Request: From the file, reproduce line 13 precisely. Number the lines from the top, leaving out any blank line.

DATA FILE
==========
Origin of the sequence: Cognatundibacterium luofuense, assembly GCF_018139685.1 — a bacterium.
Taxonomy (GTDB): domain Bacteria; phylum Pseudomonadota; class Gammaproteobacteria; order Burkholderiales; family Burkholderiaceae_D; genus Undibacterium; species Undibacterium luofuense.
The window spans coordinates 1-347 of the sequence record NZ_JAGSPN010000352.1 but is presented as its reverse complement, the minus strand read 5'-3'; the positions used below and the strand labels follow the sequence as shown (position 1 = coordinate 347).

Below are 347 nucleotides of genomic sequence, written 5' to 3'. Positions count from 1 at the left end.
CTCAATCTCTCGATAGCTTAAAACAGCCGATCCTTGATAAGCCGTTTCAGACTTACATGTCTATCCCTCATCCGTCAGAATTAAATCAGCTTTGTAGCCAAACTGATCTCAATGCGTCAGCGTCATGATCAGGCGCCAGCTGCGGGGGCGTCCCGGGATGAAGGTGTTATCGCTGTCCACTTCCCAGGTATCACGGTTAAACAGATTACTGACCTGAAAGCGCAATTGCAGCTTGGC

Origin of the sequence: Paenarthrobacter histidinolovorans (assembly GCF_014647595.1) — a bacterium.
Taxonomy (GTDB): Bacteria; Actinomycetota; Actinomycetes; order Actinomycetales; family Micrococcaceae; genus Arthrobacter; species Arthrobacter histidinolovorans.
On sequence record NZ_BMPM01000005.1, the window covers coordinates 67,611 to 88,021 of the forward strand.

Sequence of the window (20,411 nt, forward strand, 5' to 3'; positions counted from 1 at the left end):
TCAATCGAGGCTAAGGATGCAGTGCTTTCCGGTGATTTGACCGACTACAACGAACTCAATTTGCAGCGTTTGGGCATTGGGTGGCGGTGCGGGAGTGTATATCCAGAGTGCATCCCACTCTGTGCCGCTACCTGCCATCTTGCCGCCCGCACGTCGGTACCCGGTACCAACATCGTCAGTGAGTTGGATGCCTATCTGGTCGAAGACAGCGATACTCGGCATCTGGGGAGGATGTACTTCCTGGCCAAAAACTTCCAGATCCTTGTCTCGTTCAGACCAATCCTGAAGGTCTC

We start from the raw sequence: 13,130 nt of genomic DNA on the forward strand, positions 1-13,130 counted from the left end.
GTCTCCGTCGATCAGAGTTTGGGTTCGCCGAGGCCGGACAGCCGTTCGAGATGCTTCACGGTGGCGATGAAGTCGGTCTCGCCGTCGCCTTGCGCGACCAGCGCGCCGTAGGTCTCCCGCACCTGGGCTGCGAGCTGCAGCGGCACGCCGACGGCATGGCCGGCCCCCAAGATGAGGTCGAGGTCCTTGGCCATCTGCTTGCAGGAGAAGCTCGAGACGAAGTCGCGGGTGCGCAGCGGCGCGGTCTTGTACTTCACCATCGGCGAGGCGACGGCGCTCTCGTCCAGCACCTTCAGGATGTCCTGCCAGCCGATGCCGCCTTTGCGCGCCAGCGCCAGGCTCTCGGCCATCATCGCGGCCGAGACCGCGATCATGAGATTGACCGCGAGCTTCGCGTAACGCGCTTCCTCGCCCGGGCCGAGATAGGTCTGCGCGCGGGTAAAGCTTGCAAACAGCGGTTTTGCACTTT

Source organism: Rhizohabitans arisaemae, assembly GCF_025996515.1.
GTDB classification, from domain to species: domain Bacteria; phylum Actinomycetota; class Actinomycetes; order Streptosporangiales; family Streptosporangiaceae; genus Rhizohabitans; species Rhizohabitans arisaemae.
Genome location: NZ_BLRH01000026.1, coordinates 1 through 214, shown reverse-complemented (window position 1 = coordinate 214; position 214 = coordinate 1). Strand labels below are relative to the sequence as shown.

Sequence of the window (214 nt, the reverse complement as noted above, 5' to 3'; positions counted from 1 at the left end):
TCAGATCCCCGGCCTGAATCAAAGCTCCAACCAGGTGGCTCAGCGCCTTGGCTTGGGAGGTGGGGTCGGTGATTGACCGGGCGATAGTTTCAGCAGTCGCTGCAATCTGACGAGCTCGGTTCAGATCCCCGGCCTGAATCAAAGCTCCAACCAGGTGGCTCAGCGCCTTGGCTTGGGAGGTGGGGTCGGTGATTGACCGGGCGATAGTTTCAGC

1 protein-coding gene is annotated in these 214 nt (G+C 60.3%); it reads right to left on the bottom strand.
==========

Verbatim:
Source organism: Rhizohabitans arisaemae, assembly GCF_025996515.1.